Newspaper article St Louis Post-Dispatch (MO)

Top of the Charts: Gregorian Chants?

Newspaper article St Louis Post-Dispatch (MO)

Top of the Charts: Gregorian Chants?

Article excerpt

JUST THINK: After all these years, Gregorian chant is finally popular.

Or maybe we should just say that a recording of Gregorian chant sung by Benedictine monks from the Monasterio de Santo Domingo de Silos in Spain currently occupies the lofty No. 5 position on Billboard Magazine's pop chart.

But it remains to be seen whether or not this medieval church music has really caught on with the American public.

There will be reason to think that something unusual is happening on the U.S. cultural scene if public performances of chant begin to fill concert calendars all around the country, if the dozens of excellent chant recordings that have been around for decades suddenly go into back order, if monasteries find that limits need to be placed on their enrollment, if tonsures become all the rage among high school kids.

But if the album titled "Chant" simply goes platinum or whatever and then fades into memory, its success will have been a fluke.

Not that the music is undeserving of all the attention that has been heaped on it since Angel Records released "Chant" in the United States seven weeks ago.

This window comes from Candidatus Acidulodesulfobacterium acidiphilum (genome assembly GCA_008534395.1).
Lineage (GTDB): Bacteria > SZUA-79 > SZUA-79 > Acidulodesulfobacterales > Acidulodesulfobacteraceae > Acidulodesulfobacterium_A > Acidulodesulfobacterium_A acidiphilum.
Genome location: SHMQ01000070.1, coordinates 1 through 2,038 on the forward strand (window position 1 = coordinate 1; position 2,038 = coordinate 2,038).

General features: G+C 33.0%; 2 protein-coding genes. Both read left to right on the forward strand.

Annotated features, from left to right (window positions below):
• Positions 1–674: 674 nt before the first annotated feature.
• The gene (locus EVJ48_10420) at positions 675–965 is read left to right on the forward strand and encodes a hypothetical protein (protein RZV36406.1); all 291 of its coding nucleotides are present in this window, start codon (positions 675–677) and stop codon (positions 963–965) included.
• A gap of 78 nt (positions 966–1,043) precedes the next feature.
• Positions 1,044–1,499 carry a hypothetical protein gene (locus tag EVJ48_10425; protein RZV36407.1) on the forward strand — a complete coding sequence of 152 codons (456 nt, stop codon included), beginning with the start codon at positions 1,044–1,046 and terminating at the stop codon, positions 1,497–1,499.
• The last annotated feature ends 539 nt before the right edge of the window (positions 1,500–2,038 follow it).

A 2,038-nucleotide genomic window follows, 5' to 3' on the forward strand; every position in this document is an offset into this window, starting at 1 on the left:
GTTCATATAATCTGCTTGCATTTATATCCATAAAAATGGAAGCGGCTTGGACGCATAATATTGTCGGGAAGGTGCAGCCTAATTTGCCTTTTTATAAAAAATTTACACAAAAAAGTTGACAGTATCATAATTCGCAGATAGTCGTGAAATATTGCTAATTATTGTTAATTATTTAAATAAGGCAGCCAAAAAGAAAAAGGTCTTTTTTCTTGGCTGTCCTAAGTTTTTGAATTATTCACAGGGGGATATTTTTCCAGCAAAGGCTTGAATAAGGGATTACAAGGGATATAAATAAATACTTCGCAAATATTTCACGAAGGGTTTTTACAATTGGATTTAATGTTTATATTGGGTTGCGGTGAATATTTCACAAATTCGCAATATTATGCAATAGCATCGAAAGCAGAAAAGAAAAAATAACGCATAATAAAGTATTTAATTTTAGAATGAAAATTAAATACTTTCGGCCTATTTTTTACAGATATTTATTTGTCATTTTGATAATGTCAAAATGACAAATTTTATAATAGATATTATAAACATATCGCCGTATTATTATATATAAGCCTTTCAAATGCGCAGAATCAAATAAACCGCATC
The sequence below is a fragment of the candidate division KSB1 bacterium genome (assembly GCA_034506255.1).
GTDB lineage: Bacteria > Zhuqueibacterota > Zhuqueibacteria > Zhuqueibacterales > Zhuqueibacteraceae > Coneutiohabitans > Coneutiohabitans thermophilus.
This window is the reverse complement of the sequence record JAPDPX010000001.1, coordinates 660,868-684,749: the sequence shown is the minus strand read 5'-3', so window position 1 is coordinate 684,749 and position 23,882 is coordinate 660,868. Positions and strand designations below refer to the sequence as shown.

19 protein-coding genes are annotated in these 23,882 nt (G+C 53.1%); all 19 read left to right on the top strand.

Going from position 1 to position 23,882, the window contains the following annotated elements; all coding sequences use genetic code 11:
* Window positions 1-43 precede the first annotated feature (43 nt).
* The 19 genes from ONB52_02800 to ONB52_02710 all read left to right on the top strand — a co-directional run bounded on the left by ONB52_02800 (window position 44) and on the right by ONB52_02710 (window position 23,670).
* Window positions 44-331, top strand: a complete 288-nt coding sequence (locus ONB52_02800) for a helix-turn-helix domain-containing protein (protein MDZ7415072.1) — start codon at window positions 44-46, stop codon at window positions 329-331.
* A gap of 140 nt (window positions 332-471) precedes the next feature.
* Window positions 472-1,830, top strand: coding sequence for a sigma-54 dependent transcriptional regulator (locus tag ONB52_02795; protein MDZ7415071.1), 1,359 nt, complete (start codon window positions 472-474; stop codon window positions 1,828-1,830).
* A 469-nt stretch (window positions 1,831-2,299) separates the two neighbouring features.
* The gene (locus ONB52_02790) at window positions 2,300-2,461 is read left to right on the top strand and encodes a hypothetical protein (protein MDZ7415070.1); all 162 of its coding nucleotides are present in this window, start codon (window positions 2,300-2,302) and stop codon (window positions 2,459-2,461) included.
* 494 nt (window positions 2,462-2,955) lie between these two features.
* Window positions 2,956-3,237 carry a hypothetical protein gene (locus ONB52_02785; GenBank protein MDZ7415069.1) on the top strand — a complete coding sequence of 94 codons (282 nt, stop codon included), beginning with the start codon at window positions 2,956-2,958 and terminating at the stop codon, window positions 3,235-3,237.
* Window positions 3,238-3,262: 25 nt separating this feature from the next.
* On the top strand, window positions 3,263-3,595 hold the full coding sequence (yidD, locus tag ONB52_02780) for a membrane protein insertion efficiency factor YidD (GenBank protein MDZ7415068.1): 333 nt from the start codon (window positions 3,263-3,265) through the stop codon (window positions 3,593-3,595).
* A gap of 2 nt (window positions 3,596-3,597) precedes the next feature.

Gregorian chant, which gets its name because its style was allegedly developed in the sixth century by Pope Gregory I, is one of Western civilization's oldest bodies of music. As music for congregational use, monophonic chant in the Gregorian style - often termed "plainsong" - began to disappear after the turn of the millennium. For hundreds of years, though, ancient chant provided the foundation for liturgical music by up-to-date composers. And in the monasteries chant continued to be sung at prayer services.

It's still sung at prayer services. Unlike most other genres of so-called early music, since its creation chant has never ceased to resonate. It may be obscure music, but it is nonetheless living music, music whose tradition of performance has never been broken. Chant survives not just because its vast repertoire was notated as soon as musical notation became a reality; it survives because of its nature. Simply put, Gregorian chant is beautiful.

But sublime musical beauty is hardly enough to turn a recording into a commercial success. …

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